Running a Literary Journal Part 1: Choices

Absolute Blank

By Theryn Fleming (Beaver)

Taking a cue from one of the more oft-repeated bits of writing advice—write what you know—this will be the first in a series of articles on starting and running an independent literary journal.

If you’ve spent any time at all online or in the writing section of your favorite bookstore, you know there’s no shortage of advice available for prospective writers. This series is aimed at prospective editors, who don’t have nearly as much advice to wallow in. Specifically, it’s aimed at those of you who want to found your own unaffiliated journal, since that’s where our expertise lies. In it, I and my co-editors will share what we’ve learned over the past decade as editors of Toasted Cheese.

In this first installment, I discuss some questions you should try to answer prior to putting out your first issue.

Background Image: Adam Burke/Flickr (CC-by-nc-sa)

Why do you want to start a literary journal?

In journalism, the question of ‘why’ is traditionally left to the end of the article. However, when contemplating starting an independent literary journal, I think this is the question you should start by asking yourself.

In a nutshell, the only reason to take on this job is because you love it—and are good at it.

You won’t become rich editing an independent journal. (In fact, you’ll probably lose money.) You won’t become famous. Editors, no matter how good or how prestigious a publisher or publication they work for, maintain fairly low profiles. Accolades come mostly secondhand via the writers and pieces you publish.

At a bare minimum, you should have an interest in the kind of work you’ll be publishing (Do you read other literary journals? If you don’t, why do you want to start one?) and some skill at assessing quality. Are you able to identify a good piece of writing from one that is not so good—and explain the difference? Are you able to give constructive criticism?

An editor is part curator, part coach. These days, any writer can slap a piece of writing up on their blog. They continue to submit to journals because of the value added by the editorial process. As an editor, you’ll need to be selective and constructive, to choose pieces that are suitable—in quality and style—for the journal and to work with writers to polish those pieces as necessary.

As an editor of an independent publication, “editor” won’t just be a title on a masthead—you’ll actually be editing. And that can mean everything from reading slush to making decisions about what pieces work together or best fit the journal’s aesthetic to copy-editing to substantive editing to decisions about design and layout. You’ll inevitably end up doing things that editors at major publications would consider “not my job,” like taking care of correspondence or maintaining your journal’s social media presence.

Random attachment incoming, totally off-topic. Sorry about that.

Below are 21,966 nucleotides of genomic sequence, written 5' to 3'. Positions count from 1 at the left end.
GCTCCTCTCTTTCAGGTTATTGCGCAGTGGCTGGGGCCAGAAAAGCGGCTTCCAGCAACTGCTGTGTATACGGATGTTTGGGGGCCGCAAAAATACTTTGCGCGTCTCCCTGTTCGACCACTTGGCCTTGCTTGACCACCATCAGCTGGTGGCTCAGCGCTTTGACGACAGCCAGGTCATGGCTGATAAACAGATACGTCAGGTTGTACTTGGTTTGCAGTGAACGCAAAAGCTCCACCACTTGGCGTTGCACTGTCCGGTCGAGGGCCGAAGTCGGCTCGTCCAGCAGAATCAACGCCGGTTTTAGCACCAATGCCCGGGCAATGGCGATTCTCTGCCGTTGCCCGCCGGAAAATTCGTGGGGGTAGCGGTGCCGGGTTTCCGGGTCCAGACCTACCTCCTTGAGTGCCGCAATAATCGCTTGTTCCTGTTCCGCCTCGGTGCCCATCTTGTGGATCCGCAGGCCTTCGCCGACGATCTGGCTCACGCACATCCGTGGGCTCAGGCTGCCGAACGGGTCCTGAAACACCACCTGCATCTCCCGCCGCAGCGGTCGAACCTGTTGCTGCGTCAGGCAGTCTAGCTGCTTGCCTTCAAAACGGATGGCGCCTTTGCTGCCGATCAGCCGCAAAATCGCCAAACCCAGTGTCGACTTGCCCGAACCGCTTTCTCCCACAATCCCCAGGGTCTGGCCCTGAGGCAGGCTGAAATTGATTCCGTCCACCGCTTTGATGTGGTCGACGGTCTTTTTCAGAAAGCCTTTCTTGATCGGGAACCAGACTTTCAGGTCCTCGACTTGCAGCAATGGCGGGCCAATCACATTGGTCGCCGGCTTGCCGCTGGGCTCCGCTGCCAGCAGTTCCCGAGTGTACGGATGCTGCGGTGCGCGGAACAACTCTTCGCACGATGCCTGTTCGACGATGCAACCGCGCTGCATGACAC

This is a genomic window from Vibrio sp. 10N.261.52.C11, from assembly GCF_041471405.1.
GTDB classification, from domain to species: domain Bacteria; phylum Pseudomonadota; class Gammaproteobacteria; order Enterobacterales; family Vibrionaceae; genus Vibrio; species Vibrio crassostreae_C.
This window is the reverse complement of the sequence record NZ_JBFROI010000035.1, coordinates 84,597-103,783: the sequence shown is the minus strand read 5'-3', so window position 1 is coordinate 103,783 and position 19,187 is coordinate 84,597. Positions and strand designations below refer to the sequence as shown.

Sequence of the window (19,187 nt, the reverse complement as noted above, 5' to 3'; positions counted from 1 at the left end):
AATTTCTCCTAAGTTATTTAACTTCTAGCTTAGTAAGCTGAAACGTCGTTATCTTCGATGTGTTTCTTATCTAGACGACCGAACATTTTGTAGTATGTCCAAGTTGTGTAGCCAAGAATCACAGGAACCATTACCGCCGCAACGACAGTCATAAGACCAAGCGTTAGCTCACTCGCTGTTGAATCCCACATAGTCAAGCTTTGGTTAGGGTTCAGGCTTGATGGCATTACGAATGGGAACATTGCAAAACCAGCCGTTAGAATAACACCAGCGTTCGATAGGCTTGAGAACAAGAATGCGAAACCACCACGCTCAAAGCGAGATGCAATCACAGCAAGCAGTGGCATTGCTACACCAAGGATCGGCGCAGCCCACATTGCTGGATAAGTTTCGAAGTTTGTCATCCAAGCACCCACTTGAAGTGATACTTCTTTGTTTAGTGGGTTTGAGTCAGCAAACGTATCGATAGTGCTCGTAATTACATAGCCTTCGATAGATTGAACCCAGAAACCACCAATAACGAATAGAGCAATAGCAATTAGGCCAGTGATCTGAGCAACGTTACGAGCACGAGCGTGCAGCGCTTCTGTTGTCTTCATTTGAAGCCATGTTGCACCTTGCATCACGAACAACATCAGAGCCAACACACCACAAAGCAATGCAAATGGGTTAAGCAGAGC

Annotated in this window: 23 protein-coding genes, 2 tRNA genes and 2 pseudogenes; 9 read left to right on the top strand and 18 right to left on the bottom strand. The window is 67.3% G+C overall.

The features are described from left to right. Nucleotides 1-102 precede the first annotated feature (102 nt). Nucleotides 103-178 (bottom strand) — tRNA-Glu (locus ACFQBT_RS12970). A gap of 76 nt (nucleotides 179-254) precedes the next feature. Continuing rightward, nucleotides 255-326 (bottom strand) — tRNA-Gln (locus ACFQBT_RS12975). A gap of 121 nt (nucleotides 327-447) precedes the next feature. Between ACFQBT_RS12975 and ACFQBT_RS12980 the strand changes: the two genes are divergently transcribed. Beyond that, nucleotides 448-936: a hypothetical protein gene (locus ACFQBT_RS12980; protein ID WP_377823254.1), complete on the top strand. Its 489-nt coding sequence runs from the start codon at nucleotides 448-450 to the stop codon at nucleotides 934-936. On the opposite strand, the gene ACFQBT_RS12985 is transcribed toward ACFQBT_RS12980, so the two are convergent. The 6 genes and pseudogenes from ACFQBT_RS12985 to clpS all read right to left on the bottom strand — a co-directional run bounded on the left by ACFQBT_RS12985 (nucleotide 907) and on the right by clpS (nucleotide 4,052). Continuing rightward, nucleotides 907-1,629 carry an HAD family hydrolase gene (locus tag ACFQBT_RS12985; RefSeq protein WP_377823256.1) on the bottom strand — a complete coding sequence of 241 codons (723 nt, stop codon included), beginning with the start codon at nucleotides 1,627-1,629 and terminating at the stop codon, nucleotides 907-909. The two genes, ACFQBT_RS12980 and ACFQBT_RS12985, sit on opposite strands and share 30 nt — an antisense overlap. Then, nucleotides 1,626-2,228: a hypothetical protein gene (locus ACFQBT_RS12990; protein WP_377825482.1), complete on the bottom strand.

But, of course, getting to wear all those different hats is part of the fun of it.

How are you going to manage the commitment?

Once you’ve expressed your desire to work long hours for no pay (yay!), the next thing you need think about is how you’re going to fit that commitment into your life.

Think of running a literary journal as a volunteer job, not a hobby. With a volunteer job other people are counting on you. In this case, the “other people” are all the writers who submit to your publication. If you say writers can expect to hear back in X days, they will expect to hear back in X days. If you say you’ll publish in month Y, writers will expect to see an issue in month Y.

While you might start your journal when you have lots of free time to devote to it, keep in mind, if it lasts, your circumstances will change. Work and school, relationships and family, illnesses and injuries, your own writing projects, even your hobbies—all of these things will compete with your journal for your attention. If you want your journal to weather these changes, be realistic about how much time and money you’ll be able to commit to it—not just right now, but in the future.

There are many ways of keeping the workload manageable, for example, publishing less frequently, limiting the types of work you accept, and taking on more staff.

One big decision you’ll have to make early on is whether or not to pay contributors. If you do, and this money is coming out of your own pocket, how long can you keep it up? What might be manageable when you start your journal may not be a year or five into the future.

Non-paying markets don’t have to worry about where the money’s coming from, but will tend to receive fewer submissions than paying ones. While this can be a drawback in terms of missing out on submissions from more established writers, it can also be a benefit in terms of a more reasonable time commitment.

Who will be on your journal’s staff?

Of course, how much time and money you have to commit to your journal will depend on how many people are involved in its operation. Will it just be you, Jack– or Jill-of-all-trades, or will it be a team effort?

Having a group of people involved is generally a good thing, as the workload can be shared and one person’s crisis doesn’t equal a crisis for the journal since the others can cover as needed.

If you’re assembling a group, it will be advantageous to have people on staff who can handle the technical (coding, design, layout, etc.) and marketing aspects of publishing, as well those with a talent for editing. While it’s great if people can do double duty, your web guru and publicist don’t necessarily also have to be editors.

It’s not important that everyone involved contribute the same amount. What is important is if someone says they will be responsible for a particular task they do it without having to be reminded—and that they don’t flake out on you. You should feel confident that if extenuating circumstances arise for someone or if they no longer want to be involved with the journal, they’ll inform the rest of the staff so alternate arrangements can be made. In other words, you want your staff to be reliable and considerate.

The drawback to a group endeavor is that levels of commitment will vary. With any volunteer activity, people will often express enthusiastic interest in being involved or even participate for a brief time and then—without notice—disappear. If someone you don’t know expresses interest in getting involved, get to know them before inviting them to join your staff. At TC, for example, we have an expectation that new editors will have been hosts or regulars at the forums first. Choose people you know you can count on.